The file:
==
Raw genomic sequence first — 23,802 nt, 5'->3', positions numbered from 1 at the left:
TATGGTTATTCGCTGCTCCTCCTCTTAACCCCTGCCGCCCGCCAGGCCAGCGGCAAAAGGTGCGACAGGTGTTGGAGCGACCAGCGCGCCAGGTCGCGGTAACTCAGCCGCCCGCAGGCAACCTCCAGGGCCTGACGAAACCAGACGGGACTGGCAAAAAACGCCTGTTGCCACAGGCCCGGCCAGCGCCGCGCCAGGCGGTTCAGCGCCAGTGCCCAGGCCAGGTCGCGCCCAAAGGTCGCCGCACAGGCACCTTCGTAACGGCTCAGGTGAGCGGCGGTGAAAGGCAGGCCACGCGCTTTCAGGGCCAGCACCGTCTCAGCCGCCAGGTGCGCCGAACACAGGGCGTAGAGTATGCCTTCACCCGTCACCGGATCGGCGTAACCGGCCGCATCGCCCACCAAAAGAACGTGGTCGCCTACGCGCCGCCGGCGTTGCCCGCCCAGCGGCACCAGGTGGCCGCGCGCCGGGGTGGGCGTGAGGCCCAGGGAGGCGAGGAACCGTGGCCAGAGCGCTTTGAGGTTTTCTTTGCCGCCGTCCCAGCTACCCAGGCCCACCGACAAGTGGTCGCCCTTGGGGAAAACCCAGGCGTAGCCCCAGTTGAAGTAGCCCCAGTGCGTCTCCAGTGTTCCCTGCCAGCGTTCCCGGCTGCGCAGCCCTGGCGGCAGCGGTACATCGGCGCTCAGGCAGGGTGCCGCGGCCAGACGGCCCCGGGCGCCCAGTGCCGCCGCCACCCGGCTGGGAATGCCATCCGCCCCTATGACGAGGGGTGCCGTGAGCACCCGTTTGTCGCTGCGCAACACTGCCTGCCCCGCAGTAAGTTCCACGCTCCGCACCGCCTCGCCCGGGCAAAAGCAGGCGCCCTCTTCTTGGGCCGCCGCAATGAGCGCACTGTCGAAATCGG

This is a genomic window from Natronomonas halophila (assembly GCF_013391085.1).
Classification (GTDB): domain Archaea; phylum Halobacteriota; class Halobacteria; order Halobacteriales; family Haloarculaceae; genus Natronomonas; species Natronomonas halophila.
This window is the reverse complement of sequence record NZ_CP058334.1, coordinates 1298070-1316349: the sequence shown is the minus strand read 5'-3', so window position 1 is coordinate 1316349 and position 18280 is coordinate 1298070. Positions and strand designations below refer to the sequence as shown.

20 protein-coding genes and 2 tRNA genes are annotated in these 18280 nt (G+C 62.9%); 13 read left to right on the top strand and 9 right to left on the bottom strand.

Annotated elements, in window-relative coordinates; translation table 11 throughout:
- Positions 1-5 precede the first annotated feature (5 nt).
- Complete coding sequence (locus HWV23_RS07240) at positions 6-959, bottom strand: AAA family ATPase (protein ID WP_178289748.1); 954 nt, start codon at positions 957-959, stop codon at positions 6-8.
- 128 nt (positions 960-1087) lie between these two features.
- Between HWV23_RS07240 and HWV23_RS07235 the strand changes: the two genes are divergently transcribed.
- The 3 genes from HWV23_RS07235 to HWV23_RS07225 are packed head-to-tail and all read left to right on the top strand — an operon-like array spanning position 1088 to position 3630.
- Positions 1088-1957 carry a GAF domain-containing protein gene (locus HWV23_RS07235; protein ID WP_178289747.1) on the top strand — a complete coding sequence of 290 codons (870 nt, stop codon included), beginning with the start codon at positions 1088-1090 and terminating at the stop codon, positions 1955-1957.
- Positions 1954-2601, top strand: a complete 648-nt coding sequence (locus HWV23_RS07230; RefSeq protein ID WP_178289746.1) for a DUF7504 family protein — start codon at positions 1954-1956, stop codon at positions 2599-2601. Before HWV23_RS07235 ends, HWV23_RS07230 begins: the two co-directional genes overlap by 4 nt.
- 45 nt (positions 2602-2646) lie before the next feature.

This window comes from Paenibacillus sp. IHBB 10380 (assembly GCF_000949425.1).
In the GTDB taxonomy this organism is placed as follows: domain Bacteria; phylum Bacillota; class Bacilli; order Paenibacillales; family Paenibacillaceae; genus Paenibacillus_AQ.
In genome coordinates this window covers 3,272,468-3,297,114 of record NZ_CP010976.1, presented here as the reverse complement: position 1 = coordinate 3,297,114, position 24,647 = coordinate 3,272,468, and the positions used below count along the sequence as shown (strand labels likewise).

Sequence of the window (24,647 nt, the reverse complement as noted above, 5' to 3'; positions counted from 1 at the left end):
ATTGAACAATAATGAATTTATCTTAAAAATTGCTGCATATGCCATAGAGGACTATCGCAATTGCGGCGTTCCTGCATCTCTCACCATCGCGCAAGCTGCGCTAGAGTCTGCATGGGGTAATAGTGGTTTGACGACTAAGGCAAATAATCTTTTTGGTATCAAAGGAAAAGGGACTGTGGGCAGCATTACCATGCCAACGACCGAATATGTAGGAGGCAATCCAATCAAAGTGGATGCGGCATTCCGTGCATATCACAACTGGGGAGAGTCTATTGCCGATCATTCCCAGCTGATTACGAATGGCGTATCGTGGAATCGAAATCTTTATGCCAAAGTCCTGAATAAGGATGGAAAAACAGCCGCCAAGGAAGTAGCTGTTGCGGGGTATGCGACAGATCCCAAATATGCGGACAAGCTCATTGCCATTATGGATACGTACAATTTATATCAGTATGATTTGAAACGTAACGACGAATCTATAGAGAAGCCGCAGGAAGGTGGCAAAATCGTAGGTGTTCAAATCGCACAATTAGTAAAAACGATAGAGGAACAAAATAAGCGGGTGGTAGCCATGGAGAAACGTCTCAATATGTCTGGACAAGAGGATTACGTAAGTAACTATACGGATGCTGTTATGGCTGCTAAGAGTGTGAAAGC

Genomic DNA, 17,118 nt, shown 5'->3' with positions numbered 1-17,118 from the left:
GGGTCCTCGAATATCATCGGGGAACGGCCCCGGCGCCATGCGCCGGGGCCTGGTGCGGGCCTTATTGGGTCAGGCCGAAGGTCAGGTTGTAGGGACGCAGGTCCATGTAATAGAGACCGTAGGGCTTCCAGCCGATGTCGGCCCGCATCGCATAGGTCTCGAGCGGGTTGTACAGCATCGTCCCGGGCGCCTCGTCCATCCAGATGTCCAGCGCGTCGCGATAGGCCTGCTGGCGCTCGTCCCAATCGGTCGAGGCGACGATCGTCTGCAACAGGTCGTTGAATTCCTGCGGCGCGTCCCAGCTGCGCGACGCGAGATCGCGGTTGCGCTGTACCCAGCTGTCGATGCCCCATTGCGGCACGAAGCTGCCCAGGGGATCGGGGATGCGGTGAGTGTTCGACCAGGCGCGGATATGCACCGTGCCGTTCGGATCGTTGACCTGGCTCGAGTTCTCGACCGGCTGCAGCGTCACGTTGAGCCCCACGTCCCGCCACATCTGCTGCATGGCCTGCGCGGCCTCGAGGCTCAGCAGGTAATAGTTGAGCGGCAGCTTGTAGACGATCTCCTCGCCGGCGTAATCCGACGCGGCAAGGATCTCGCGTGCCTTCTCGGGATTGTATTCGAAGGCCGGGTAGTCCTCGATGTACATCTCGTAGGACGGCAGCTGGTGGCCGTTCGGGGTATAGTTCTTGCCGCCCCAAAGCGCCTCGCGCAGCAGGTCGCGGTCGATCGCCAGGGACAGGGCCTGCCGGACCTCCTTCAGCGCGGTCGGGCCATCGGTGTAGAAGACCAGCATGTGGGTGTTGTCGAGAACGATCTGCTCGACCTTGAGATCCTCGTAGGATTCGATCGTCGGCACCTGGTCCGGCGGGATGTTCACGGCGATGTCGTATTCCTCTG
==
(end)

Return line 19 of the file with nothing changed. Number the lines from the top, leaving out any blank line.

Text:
Sequence of the window (24,647 nt, the reverse complement as noted above, 5' to 3'; positions counted from 1 at the left end):